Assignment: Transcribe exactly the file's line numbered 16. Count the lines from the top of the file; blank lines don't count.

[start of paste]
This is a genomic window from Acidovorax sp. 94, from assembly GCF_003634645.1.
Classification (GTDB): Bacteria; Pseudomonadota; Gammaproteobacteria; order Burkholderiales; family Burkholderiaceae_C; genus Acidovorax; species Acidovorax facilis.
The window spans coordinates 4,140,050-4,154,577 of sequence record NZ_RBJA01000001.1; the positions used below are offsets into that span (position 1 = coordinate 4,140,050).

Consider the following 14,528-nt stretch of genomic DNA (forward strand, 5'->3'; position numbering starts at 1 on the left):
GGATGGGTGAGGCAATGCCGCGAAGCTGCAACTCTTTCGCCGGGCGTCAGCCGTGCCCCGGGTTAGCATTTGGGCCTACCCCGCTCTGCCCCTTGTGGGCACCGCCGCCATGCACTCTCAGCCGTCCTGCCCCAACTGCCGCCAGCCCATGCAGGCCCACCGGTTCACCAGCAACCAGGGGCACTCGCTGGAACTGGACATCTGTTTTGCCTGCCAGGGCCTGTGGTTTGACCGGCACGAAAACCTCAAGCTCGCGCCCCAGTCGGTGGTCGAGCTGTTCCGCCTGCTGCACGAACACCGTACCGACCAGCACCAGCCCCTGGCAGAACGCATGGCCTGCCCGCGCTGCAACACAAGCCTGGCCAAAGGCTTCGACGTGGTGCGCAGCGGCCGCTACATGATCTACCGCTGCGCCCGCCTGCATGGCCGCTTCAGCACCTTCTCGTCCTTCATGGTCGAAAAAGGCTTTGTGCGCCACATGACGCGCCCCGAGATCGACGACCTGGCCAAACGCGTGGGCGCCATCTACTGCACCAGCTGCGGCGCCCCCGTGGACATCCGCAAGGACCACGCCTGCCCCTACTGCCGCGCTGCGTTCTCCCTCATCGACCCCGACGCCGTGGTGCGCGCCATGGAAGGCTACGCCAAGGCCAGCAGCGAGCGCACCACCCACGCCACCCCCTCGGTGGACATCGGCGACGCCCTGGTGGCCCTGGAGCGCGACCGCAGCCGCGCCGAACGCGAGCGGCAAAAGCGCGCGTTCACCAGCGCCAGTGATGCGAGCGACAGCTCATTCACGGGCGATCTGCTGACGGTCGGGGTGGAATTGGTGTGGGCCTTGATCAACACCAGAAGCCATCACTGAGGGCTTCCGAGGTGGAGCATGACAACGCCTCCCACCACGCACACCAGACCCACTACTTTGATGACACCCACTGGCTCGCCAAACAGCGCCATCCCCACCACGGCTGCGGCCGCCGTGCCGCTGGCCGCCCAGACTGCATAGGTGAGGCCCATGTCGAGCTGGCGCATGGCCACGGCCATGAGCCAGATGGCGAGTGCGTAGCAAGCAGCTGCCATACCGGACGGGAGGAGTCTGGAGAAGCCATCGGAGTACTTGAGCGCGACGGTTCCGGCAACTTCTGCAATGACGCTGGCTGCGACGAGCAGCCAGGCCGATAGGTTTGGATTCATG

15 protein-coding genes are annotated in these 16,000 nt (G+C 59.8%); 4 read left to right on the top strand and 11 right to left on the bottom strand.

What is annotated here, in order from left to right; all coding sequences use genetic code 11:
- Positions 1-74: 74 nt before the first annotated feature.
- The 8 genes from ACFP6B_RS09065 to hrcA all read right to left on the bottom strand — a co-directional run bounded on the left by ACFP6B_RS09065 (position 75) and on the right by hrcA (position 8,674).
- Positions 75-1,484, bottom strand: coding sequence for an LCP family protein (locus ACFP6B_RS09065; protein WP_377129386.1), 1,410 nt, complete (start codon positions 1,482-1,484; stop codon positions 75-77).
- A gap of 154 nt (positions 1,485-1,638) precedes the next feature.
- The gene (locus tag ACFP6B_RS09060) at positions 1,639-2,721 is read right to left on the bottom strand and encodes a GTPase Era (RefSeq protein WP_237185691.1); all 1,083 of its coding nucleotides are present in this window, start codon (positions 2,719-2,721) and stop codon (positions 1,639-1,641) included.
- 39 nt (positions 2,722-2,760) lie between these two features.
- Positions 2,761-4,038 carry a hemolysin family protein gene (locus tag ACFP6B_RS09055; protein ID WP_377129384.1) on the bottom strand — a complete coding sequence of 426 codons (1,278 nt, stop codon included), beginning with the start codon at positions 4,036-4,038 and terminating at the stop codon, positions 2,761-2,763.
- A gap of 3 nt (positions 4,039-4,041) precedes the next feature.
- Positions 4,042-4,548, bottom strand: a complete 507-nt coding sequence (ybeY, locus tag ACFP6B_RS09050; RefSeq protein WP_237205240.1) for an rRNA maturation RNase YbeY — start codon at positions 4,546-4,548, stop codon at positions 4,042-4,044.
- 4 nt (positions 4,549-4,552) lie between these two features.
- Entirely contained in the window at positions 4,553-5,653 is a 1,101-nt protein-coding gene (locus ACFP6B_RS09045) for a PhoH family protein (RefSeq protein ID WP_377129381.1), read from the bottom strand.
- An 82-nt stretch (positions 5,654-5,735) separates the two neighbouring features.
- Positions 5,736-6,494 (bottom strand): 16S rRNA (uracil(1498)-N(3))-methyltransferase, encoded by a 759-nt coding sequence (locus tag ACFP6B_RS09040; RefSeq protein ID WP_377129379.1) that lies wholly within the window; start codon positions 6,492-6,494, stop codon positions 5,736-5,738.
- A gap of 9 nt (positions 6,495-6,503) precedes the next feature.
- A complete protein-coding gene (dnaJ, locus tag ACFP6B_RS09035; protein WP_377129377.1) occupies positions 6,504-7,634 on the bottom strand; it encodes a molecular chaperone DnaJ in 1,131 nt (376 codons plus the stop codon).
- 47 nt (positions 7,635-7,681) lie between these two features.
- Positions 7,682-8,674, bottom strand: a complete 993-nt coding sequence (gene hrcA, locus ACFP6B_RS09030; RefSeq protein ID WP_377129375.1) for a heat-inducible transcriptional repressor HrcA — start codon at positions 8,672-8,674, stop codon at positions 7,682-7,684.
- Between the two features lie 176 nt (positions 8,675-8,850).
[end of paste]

- Positions 4,042-4,548, bottom strand: a complete 507-nt coding sequence (ybeY, locus tag ACFP6B_RS09050; RefSeq protein WP_237205240.1) for an rRNA maturation RNase YbeY — start codon at positions 4,546-4,548, stop codon at positions 4,042-4,044.